I work next to a haunted house, and other tales of Halloween

Here’s a round-up of Halloween posts from the past.

I can’t escape Halloween Town

my company wants me to work Halloween and I’m a Halloween fanatic (and the update)

I live where I work, and now there’s a haunted house next to me

our office may be haunted — how do I keep it from distracting from our work?

my employee sent a memo to management about ghosts in the building

I’m in trouble for being too tired to work the day after Halloween

my employee got fired for wearing a Halloween costume to work … and trick-or-treating in an important meeting

my piece for Slate on Halloween do’s and don’ts

a special Halloween episode of the Ask a Manager podcast (from 2018 — with stories of people’s spooky experiences at work, including voices when no one is there, a creepily laughing doll, a fired guy’s ghostly revenge, and more)

{ 7 comments… read them below }

  1. Jean Pargetter Hardcastle*

    Low-stakes, but with update season coming, I want to know if the director in “My employee got fired for wearing a Halloween costume…” ever got over it or just kept asking forever!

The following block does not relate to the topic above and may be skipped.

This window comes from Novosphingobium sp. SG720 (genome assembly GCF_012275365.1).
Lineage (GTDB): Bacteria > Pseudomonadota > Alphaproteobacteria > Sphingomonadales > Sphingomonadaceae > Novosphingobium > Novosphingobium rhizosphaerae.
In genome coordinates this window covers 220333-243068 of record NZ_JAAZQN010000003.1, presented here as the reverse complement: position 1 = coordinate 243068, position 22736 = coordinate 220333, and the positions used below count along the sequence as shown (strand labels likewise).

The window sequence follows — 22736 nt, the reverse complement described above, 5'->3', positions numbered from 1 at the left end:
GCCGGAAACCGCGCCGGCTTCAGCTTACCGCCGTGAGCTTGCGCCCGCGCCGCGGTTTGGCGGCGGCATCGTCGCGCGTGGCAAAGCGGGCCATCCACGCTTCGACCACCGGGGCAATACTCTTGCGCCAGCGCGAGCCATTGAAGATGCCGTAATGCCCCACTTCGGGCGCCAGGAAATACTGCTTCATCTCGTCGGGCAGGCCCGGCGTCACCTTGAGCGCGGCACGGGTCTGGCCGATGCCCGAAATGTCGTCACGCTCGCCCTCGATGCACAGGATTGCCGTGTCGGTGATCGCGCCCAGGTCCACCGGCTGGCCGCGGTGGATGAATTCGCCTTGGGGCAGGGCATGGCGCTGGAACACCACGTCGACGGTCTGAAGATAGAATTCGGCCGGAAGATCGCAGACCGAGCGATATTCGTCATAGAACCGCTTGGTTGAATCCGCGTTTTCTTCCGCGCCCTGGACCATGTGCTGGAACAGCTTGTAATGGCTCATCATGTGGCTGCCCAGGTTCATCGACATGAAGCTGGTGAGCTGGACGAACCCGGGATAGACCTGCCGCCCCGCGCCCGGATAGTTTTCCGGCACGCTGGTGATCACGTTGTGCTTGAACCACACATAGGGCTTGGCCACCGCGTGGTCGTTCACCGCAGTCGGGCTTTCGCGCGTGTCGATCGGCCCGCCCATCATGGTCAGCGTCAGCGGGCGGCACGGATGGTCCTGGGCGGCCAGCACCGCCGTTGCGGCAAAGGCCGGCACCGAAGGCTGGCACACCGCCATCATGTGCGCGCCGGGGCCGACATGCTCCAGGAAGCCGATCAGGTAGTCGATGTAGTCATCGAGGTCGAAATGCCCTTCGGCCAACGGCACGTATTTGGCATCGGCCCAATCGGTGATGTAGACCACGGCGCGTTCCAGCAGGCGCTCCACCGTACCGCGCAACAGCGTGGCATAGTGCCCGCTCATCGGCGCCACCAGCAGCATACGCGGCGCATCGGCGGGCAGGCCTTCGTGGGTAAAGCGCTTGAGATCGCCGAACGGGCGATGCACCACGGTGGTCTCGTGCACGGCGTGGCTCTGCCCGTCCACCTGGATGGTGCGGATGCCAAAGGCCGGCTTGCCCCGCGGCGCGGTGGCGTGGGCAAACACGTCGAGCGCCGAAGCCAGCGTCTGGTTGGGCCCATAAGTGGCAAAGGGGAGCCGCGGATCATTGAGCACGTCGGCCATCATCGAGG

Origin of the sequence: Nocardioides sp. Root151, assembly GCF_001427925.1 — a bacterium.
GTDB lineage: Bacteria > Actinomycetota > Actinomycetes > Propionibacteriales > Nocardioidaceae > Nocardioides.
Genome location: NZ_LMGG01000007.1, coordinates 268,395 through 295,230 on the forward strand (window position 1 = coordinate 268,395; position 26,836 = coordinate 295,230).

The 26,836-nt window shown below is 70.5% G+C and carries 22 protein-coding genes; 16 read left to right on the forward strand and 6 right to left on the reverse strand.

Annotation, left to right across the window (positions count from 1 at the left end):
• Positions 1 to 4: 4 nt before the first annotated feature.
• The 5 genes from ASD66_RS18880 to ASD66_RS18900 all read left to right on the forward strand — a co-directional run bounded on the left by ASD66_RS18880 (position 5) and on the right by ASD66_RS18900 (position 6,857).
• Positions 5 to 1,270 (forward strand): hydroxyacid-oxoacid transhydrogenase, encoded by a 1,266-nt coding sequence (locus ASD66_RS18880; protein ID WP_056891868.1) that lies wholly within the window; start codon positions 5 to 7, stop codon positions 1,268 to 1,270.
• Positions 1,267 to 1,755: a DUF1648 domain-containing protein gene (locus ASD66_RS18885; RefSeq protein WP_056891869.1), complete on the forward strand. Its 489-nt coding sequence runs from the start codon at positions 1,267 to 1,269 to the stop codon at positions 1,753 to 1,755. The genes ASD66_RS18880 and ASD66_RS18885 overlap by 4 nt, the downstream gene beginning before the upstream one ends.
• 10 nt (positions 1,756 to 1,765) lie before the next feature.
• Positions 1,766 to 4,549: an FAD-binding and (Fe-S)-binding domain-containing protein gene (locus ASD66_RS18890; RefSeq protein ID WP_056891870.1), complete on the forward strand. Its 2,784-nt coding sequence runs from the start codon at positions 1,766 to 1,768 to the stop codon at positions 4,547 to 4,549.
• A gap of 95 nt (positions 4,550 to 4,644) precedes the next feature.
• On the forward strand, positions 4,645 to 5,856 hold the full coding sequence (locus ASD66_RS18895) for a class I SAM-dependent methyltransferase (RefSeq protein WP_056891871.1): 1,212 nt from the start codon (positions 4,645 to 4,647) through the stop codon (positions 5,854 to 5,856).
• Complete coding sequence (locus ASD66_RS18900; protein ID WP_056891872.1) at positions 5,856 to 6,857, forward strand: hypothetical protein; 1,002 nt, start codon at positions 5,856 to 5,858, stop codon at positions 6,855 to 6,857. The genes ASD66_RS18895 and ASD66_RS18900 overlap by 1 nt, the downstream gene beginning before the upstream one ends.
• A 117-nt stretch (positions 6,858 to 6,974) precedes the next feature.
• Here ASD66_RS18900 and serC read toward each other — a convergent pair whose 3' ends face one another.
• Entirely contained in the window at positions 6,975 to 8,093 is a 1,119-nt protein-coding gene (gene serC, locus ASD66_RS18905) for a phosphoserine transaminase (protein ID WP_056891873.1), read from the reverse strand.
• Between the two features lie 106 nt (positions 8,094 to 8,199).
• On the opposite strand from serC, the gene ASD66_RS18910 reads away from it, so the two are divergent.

1. calvin blick*

      I will be honest…the commenters on that thread seemed to think the director needed to get over it, but if I was in their place I would not be able to stop asking either. I wish we could get an update on that one because that is one of the stranger stories I’ve read on here. Even in the craziest AAM stories I can usually at least follow the line of thought, but not that one.

      1. KoiFeeder*

        I understand why the director couldn’t let it go, but it’s also not really useful to keep pestering the employee’s manager when they don’t understand what the train of thought involved in that decision was either.

      2. Mallory Janis Ian*

        I think the director kept asking because she was so embarrassed. Probably the c-suite execs keep talking about it and keeping the embarrassment fresh for her. It’s not productive, but probably just defensive.

  2. learnedthehardway*

    WRT to the manager who had the team member reporting ghost sightings to senior management, perhaps they should have pointed out that the employee was correct to bring customer concerns the management’s attention.

    I mean, regardless of how ridiculous it is, if multiple customers are concerned, then management should presumably be made aware.

    (I still love that the employee flagged the ghost sightings as an “action item”.)

  3. That'sNotMyName*

    Even if other offices do dress up for Halloween, no one is trick or treating in meetings. While I’ll happily hand candy to anyone who shows up at my door, isn’t the rough cutoff age for that around 12?

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